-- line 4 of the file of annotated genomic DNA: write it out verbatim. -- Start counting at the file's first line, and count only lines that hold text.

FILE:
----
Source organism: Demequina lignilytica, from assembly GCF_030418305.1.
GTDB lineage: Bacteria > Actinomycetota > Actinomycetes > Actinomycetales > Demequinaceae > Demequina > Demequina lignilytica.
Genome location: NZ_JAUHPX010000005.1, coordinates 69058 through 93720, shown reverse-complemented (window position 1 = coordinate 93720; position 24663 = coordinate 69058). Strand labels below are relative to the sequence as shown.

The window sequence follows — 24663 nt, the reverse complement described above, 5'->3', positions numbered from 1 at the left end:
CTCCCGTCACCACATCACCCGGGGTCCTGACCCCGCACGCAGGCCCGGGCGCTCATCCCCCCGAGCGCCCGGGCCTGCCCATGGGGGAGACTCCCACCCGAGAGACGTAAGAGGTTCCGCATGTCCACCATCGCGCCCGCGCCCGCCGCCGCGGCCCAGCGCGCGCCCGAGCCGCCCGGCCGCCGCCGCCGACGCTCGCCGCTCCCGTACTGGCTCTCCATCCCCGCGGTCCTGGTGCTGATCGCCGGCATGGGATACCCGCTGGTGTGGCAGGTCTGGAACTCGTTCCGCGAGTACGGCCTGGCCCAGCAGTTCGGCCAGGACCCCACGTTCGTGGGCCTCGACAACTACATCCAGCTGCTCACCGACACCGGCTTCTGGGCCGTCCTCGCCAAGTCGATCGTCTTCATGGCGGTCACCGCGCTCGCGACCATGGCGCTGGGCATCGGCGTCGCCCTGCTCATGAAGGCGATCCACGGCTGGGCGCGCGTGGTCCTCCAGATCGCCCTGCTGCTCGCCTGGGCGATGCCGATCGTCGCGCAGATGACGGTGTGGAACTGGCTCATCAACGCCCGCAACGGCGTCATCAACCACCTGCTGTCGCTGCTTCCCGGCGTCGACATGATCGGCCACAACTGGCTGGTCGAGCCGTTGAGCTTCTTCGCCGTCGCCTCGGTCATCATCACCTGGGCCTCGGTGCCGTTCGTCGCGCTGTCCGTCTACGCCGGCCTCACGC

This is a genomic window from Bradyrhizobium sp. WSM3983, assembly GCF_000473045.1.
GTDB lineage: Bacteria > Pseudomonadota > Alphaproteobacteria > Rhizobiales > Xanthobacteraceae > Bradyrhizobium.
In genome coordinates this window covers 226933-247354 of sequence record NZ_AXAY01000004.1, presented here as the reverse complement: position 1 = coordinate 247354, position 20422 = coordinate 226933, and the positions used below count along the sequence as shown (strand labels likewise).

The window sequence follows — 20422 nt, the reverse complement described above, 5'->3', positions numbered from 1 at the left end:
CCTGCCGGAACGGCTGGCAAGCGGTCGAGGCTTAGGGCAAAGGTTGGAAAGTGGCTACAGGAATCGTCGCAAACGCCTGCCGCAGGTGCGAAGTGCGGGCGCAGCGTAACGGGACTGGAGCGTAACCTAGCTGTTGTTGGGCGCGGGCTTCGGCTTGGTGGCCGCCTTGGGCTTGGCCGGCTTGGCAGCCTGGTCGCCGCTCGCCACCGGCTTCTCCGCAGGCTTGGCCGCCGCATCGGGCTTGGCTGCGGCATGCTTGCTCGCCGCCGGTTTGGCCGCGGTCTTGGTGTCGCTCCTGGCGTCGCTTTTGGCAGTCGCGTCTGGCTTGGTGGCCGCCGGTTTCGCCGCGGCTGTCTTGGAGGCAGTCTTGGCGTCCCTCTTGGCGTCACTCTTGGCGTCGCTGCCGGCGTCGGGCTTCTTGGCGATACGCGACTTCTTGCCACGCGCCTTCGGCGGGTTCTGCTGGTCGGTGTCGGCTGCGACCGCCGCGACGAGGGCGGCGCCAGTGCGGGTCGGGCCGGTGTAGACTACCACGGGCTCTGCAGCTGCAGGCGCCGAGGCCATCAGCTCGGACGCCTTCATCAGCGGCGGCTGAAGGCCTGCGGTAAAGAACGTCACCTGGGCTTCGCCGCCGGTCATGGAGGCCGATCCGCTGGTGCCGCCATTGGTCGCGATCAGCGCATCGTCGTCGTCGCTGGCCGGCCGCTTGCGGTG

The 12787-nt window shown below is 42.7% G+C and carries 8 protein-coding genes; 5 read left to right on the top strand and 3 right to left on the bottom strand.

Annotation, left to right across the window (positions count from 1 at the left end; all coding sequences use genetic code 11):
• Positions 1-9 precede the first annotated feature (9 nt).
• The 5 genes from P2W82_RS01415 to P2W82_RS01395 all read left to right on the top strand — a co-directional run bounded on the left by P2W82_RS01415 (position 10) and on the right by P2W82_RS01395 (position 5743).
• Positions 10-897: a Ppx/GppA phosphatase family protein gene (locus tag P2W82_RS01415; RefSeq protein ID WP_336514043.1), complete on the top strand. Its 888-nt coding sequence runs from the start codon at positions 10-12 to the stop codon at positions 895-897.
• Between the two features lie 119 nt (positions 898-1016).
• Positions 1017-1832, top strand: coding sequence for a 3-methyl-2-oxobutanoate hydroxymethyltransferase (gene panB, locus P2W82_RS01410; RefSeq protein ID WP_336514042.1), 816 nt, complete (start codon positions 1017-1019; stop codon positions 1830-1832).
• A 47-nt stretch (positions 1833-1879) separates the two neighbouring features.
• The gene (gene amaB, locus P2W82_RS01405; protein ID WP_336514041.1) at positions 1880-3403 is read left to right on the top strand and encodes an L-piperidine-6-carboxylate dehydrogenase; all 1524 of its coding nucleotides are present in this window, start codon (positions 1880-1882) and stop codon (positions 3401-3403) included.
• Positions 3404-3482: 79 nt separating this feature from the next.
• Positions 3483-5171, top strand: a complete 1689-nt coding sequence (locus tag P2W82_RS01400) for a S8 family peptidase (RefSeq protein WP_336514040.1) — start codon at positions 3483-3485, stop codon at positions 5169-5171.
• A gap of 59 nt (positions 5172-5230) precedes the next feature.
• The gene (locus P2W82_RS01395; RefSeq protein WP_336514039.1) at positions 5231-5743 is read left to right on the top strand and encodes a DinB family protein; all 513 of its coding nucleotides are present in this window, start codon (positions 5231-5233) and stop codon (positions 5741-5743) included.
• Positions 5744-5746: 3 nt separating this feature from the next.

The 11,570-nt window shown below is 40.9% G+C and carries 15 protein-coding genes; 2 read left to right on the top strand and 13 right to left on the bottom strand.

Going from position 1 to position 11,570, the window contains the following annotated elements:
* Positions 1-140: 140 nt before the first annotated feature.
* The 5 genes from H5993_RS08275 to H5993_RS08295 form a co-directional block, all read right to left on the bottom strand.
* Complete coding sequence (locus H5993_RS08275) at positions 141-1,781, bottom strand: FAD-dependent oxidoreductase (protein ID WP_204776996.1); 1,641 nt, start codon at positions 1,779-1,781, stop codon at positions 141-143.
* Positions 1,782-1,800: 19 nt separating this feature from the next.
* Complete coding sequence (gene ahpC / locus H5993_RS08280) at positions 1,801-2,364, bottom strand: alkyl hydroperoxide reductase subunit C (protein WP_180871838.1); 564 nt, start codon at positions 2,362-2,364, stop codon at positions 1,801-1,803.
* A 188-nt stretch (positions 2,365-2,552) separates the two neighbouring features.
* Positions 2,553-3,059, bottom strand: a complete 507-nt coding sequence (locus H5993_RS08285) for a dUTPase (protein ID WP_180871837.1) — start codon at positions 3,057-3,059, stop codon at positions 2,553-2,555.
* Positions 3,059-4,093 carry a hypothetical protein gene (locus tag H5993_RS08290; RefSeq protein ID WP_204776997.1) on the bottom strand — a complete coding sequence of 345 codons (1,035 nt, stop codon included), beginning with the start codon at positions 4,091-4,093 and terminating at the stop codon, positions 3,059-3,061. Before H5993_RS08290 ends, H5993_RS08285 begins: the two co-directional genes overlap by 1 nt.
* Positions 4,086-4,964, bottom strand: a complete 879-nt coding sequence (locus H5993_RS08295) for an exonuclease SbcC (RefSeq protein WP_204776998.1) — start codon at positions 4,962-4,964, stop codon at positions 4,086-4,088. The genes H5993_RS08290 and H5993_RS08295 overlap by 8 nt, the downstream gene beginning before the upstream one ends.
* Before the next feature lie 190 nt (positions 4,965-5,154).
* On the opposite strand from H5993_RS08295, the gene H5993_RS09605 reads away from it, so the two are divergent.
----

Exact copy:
The window sequence follows — 24663 nt, the reverse complement described above, 5'->3', positions numbered from 1 at the left end: